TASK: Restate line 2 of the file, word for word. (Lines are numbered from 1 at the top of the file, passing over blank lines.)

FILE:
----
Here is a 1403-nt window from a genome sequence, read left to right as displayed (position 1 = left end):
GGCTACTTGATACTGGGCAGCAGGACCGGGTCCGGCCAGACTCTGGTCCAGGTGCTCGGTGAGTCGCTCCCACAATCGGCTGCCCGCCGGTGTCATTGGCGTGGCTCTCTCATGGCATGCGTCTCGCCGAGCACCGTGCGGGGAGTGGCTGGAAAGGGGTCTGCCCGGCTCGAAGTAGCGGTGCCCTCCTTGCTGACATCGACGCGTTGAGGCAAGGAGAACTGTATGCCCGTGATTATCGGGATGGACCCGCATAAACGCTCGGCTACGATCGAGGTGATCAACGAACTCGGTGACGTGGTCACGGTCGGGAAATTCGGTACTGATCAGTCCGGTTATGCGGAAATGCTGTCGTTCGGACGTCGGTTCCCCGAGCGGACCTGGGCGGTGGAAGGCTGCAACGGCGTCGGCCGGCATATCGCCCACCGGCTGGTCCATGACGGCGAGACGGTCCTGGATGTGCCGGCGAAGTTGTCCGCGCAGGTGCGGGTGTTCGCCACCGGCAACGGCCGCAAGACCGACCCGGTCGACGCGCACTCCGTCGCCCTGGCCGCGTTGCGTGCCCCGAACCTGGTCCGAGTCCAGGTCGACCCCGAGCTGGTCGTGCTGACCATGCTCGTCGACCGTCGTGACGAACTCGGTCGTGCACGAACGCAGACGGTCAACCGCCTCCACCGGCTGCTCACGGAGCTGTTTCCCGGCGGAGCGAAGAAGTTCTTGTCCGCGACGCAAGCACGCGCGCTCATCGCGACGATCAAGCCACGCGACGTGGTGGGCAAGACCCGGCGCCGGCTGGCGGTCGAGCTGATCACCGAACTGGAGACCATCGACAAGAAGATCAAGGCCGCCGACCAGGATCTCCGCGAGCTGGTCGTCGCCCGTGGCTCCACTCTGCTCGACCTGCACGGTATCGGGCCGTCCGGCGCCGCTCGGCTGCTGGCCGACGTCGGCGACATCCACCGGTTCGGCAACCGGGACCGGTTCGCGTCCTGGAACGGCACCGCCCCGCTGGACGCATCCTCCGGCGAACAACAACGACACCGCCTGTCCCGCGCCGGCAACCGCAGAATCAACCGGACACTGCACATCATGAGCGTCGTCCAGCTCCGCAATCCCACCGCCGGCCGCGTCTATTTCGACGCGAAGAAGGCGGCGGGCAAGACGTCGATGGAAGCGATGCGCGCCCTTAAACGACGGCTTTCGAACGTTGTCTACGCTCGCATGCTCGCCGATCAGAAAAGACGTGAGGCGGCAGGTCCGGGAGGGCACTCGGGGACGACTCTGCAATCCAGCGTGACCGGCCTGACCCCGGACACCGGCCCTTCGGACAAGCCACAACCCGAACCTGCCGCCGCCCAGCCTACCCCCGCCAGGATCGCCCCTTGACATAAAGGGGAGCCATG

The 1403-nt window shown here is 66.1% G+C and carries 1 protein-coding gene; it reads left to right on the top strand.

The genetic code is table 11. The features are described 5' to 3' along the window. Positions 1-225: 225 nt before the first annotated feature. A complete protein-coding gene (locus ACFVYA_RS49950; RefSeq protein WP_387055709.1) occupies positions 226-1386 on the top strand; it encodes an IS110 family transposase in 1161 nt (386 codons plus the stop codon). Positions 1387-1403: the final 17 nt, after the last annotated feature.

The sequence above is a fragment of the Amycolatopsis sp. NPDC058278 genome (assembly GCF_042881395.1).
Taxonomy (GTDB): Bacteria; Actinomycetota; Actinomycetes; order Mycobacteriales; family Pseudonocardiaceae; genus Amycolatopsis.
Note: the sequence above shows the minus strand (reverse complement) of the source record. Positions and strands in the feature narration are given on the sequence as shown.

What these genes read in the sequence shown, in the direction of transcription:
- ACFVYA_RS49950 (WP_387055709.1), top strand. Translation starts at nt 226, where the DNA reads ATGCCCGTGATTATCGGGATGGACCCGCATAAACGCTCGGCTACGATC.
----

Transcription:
GGCTACTTGATACTGGGCAGCAGGACCGGGTCCGGCCAGACTCTGGTCCAGGTGCTCGGTGAGTCGCTCCCACAATCGGCTGCCCGCCGGTGTCATTGGCGTGGCTCTCTCATGGCATGCGTCTCGCCGAGCACCGTGCGGGGAGTGGCTGGAAAGGGGTCTGCCCGGCTCGAAGTAGCGGTGCCCTCCTTGCTGACATCGACGCGTTGAGGCAAGGAGAACTGTATGCCCGTGATTATCGGGATGGACCCGCATAAACGCTCGGCTACGATCGAGGTGATCAACGAACTCGGTGACGTGGTCACGGTCGGGAAATTCGGTACTGATCAGTCCGGTTATGCGGAAATGCTGTCGTTCGGACGTCGGTTCCCCGAGCGGACCTGGGCGGTGGAAGGCTGCAACGGCGTCGGCCGGCATATCGCCCACCGGCTGGTCCATGACGGCGAGACGGTCCTGGATGTGCCGGCGAAGTTGTCCGCGCAGGTGCGGGTGTTCGCCACCGGCAACGGCCGCAAGACCGACCCGGTCGACGCGCACTCCGTCGCCCTGGCCGCGTTGCGTGCCCCGAACCTGGTCCGAGTCCAGGTCGACCCCGAGCTGGTCGTGCTGACCATGCTCGTCGACCGTCGTGACGAACTCGGTCGTGCACGAACGCAGACGGTCAACCGCCTCCACCGGCTGCTCACGGAGCTGTTTCCCGGCGGAGCGAAGAAGTTCTTGTCCGCGACGCAAGCACGCGCGCTCATCGCGACGATCAAGCCACGCGACGTGGTGGGCAAGACCCGGCGCCGGCTGGCGGTCGAGCTGATCACCGAACTGGAGACCATCGACAAGAAGATCAAGGCCGCCGACCAGGATCTCCGCGAGCTGGTCGTCGCCCGTGGCTCCACTCTGCTCGACCTGCACGGTATCGGGCCGTCCGGCGCCGCTCGGCTGCTGGCCGACGTCGGCGACATCCACCGGTTCGGCAACCGGGACCGGTTCGCGTCCTGGAACGGCACCGCCCCGCTGGACGCATCCTCCGGCGAACAACAACGACACCGCCTGTCCCGCGCCGGCAACCGCAGAATCAACCGGACACTGCACATCATGAGCGTCGTCCAGCTCCGCAATCCCACCGCCGGCCGCGTCTATTTCGACGCGAAGAAGGCGGCGGGCAAGACGTCGATGGAAGCGATGCGCGCCCTTAAACGACGGCTTTCGAACGTTGTCTACGCTCGCATGCTCGCCGATCAGAAAAGACGTGAGGCGGCAGGTCCGGGAGGGCACTCGGGGACGACTCTGCAATCCAGCGTGACCGGCCTGACCCCGGACACCGGCCCTTCGGACAAGCCACAACCCGAACCTGCCGCCGCCCAGCCTACCCCCGCCAGGATCGCCCCTTGACATAAAGGGGAGCCATG